If you need to water potted plants during a vacation, here’s a basic setup which worked for me.
You first need a timer to let it know when you want the water turned on and for how long. I used the Orbit Timer – it’s the basic unit. It uses 2 AA batteries and worked well for my last vacation. I’d suggest testing it ahead of time so that you get the amount of water you need for your plants.
You can see most of the pots I wanted to water, plus there are a few which are hidden that it reached also. I just moved all my pots to within range and everything was alive when I came back. You can use whatever sprinkler you have on hand.
Note – I let Mother Nature take care of my lawn and other plants, although I do water ahead of my vacation if needed.
One of the reasons schools and individuals have trouble maintaining their gardens is that they put the garden in, water the plants and then assume the plants will thrive on their own. Unfortunately, that doesn’t work and the plants wither.
In general, I either recommend a Timer system for schools or a dedicated volunteer who will water on a regular basis. Depending on rain, I’d recommend at least once or twice a week to keep plants happy that first year. The problem with volunteers is that they come and go and at some point the garden is on it’s own. This is a good reason to use natives, but still watering the first season is critical.
Jesse Gilbertson, Horticulture Director for U City in Bloom, doesn’t put in any new garden without a water source. Find money to get irrigation – at least a spigot. They do have a water “truck” to water containers.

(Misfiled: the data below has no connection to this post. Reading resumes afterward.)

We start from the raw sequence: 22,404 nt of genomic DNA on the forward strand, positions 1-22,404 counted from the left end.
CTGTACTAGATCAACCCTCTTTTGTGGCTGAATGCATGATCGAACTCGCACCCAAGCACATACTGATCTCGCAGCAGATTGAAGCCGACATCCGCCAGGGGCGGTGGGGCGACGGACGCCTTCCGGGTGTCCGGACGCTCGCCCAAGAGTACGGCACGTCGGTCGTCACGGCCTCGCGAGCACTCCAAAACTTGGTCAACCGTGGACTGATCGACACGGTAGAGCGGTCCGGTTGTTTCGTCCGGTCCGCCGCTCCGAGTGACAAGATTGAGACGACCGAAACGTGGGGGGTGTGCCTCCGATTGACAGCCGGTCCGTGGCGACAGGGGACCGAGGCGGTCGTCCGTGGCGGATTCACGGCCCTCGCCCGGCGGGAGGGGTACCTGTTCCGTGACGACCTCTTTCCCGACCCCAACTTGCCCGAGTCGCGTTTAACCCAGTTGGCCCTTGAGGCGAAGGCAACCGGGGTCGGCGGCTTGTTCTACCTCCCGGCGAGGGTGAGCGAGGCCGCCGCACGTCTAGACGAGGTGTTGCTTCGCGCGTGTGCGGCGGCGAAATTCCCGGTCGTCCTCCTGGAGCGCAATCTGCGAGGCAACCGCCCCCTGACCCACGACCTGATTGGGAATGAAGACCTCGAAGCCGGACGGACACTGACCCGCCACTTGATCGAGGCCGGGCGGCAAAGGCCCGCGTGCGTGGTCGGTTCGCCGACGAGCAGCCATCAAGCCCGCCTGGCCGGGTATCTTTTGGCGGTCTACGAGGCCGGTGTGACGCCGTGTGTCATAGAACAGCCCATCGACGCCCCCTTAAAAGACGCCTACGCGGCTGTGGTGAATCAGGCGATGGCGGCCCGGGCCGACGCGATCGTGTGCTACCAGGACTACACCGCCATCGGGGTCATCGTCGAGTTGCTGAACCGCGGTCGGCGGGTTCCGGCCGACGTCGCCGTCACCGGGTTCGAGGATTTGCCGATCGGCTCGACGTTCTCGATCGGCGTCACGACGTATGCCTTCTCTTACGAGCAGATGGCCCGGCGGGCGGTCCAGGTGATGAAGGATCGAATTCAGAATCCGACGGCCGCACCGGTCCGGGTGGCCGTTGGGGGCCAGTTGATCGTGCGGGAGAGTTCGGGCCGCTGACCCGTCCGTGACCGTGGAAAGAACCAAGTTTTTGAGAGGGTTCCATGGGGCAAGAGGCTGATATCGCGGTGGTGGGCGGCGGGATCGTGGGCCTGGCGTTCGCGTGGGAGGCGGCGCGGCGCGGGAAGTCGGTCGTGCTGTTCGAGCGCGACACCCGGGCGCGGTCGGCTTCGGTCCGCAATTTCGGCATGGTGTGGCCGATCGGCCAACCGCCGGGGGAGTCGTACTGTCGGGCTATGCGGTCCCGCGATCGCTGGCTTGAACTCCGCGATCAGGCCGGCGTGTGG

Scott Woodury of Shaw Nature Reserve says, “Establishment watering is critical for any planting. The establishment period might be three months long, it might be the entire growing season….let’s call it the first growing season.”
I personally use a timer on my hose with a sprinkler. It’s an inexpensive solution and only puts down the amount of water which is needed.
The plant sales are starting up again and people are encouraged to plant now with the thought that plants will establish roots and be prepared for great spring growth.
The problem I observe with this philosophy is that many people don’t realize how dry the soil is and forget about their plants. It starts to cool off in September and people equate cool temperatures with great growing conditions. Unfortunately if the plants don’t have sufficient water, they will do poorly and possibly die.
I just looked at weather records for St. Louis during August and during the last 20 days we have only had .11 inches of rain. While I want my established plants to go deep for water, any new plants or transplants will need water on a regular basis.
I even tested moving plants during the 95 degree temperatures we had during July and with daily watering, they have come through like champs.
Below is a nice video by Charles Dowding on hand watering. The only thing I would do differently is that I use a hose with sprayer or sprinkler attachment and a water timer.